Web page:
|So in your opinion, the rest of the world is safe from changing?|
|If it is spread by a pathogen, it's an amazing coincidence. As for magical or science fictional changes, other email lists could be next, or newsgroups or websites, but since the theme of our list is physical transformation, I don't really see how many other lists could have their themes fulfilled.|
|You told me before the interview you wanted to talk about religion.|
|Yes. I was raised in a Christian household, and long ago, I accepted Jesus Christ as my personal Lord and Savior. I still sin, but I'm trying to stop. I did not make a deal with the devil, and I do not feel mentally or spiritually different. I ask the Catholic and Baptist churches to not persecute those who have transformed. Treat us as fellow humans, as if we had a simple cold or flu, or an ear missing or something. Remember Job's sufferings before denouncing us.|
The interview continued for a while, and I was in a kind of trance, answering in not-quite-brilliant sound bites. Finally, the reporter said, "Back to you, Brit," and the studio's brighter lights faded.
In the afterglow of what I thought to be a successful interview, I arranged for the reporter and one camera to follow me to the zoo. I was going to find out what I needed to know from the reptile keepers.
It would be a full afternoon.
The Reptile House had always been one of my favorite parts of the Rio Grande Zoological Park. When I worked several summers as a young educational volunteer, I learned that the Reptile House loading dock was just inside the main entrance of the zoo.
I handed my entrance fee to the cashier at window number two, and stepped into one of my favorite places in the world. Instead of being jail for animals or a storehouse for gawkers, the Rio Grande Zoo was an active part of worldwide conservation and education efforts. Many of the species on display were endangered, and their habitats were designed with their comfort and safety in mind, with only a cursory nod to the public. We had lions and tigers and bears (oh my!), elephants and bison, endangered Mexican wolves, and even kangaroos, koalas, and kookaburra birds.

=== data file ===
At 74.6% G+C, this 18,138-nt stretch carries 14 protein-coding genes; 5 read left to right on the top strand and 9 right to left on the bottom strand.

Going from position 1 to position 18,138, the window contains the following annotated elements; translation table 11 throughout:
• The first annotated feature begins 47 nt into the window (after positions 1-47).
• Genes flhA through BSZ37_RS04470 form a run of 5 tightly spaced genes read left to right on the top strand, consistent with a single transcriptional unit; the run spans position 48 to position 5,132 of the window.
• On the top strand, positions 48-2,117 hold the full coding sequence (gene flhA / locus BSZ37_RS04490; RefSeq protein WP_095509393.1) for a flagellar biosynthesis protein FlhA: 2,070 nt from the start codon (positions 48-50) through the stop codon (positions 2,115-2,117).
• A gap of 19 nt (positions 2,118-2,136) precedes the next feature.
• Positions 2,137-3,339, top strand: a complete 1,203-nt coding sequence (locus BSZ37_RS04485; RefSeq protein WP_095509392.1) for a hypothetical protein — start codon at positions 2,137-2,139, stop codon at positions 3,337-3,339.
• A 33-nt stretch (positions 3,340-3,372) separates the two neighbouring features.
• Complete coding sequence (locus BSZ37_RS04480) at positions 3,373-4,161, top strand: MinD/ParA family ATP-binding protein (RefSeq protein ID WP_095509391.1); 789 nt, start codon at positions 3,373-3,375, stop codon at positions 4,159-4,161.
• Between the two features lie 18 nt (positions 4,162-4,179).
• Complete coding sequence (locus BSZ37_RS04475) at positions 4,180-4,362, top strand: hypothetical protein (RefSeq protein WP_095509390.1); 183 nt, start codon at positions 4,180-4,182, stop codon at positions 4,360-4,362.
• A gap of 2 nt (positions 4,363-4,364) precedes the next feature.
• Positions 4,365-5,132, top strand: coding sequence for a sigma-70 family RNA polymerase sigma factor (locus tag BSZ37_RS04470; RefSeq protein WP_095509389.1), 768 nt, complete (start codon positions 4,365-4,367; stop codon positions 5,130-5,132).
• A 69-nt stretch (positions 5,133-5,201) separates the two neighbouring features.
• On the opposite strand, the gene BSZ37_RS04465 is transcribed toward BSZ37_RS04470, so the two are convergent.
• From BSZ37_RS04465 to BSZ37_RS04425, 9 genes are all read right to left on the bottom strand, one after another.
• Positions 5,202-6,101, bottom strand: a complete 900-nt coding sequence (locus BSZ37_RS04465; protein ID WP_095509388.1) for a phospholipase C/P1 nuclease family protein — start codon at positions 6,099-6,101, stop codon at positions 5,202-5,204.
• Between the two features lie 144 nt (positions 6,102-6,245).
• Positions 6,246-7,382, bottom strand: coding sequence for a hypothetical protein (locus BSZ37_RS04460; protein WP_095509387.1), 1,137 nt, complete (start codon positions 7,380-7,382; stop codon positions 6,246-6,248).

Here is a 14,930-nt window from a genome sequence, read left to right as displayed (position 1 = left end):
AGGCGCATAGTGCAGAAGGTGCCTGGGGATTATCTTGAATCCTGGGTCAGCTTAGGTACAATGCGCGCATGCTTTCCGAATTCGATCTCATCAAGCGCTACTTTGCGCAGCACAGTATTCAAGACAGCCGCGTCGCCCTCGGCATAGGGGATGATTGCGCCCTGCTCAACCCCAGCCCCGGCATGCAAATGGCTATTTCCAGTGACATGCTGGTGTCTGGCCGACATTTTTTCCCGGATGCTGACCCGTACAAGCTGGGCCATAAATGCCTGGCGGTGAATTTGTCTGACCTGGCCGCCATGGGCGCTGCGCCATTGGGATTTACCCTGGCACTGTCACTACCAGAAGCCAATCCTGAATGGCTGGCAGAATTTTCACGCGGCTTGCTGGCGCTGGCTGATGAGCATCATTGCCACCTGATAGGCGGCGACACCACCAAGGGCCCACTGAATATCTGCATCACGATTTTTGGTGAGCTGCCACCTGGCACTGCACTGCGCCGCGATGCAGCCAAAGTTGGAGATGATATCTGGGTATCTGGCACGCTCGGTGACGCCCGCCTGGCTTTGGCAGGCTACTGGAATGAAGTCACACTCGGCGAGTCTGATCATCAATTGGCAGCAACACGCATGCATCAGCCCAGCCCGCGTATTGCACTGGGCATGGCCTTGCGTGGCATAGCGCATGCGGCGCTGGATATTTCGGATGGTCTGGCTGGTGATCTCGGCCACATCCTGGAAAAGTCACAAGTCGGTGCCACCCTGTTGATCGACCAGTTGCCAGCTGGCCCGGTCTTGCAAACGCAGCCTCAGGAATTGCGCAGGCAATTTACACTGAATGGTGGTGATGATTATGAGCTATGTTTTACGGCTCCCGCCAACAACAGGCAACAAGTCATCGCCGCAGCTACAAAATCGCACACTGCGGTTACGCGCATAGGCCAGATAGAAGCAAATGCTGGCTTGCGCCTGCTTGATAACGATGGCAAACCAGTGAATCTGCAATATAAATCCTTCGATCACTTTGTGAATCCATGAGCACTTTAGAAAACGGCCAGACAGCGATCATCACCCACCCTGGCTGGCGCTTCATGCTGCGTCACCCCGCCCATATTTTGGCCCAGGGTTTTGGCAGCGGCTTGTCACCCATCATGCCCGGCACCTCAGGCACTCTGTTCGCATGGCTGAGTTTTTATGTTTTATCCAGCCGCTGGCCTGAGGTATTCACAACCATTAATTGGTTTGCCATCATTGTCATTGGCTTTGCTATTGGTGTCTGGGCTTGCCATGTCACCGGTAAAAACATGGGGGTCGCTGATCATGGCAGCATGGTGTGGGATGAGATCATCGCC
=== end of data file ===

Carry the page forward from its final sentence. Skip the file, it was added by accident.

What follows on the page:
And now, I was about to become a test subject, of my own free will.
Turning around, I saw the reporter handing his entrance fee to the cashier, and then the cameraman. They had mentioned flashing their press badges, in the van on the way to the zoo, but I told them to not be cheap.
We had set up an appointment with their head herpetologist, and made arrangements to stay after the zoo closed at four. Now, we went straight to the loading dock of the reptile house, and buzzed the doorbell.
With a creak, the metal door swung open, and a tall, thin man with oversized glasses, a prominent Adam's apple, and long but sharply trimmed sideburns peered at us from the warm darkness. "Oh, goodness, yes. I see. Fascinating." He reached out and picked up my hand, peered at it, scratched his chin, and poked my fingers.
I cleared my throat. He looked at me, then dropped my hand, and said, "Oh, excuse me. Hello, and welcome to the herp building. I'm doctor Herbert VanLayven. And you are?"
"My name is Luke. I was transformed by something unknown at noon today, while I was asleep."
"Oh, goodness, yes, that appointment. Well, won't you come into my lair?" he grinned, then turned, and vanished into the building.
I followed, and after a moment, so did the cameraman and reporter. It was a dark and warm place, and the passageways were narrow. After threading between heated aquariums, we came to a larger room, clearly a laboratory. "Make yourself comfortable," doctor VanLayven called over his shoulder, so I sat on a stool next to a steel table. He turned around, holding a syringe. "You'll understand if I need a bit of blood," he said, grinning eerily.
I sighed, and put my arm on the table. "Oh goodness, I forgot," he said, and ducked away for a moment, returning with a rubber hose. "I don't often drain larger animals." With that, he tied the hose to my arm.
I closed my eyes, and started counting triangular numbers. "Zero, one, three, six, ten, fift-yow!"
"All done," he said after a long moment, and walked back around. My blood looked human enough in the glass tube, but I had no idea if it would have any resemblance on the microscopic level. He removed the rubber hose, and walked away, whistling.
He did several tests, during which I continued my interview, taped, with the reporter.
"So why are you here at the herpetology building at the zoo?"
"Even though the pattern is extremely specific, targeting only the people on the Transformation Stories Archive discussion email list, I wanted to be sure there were no pathogens. I mean, there are probably some people on the list who want to change back, and I know there are people who do want to transform that haven't so far. If there was a pathogen, it might be reverse-engineered, to help not only those that wish cosmetic changes, but those that have life-threatening or life-altering conditions."
"Where will your life go from here?"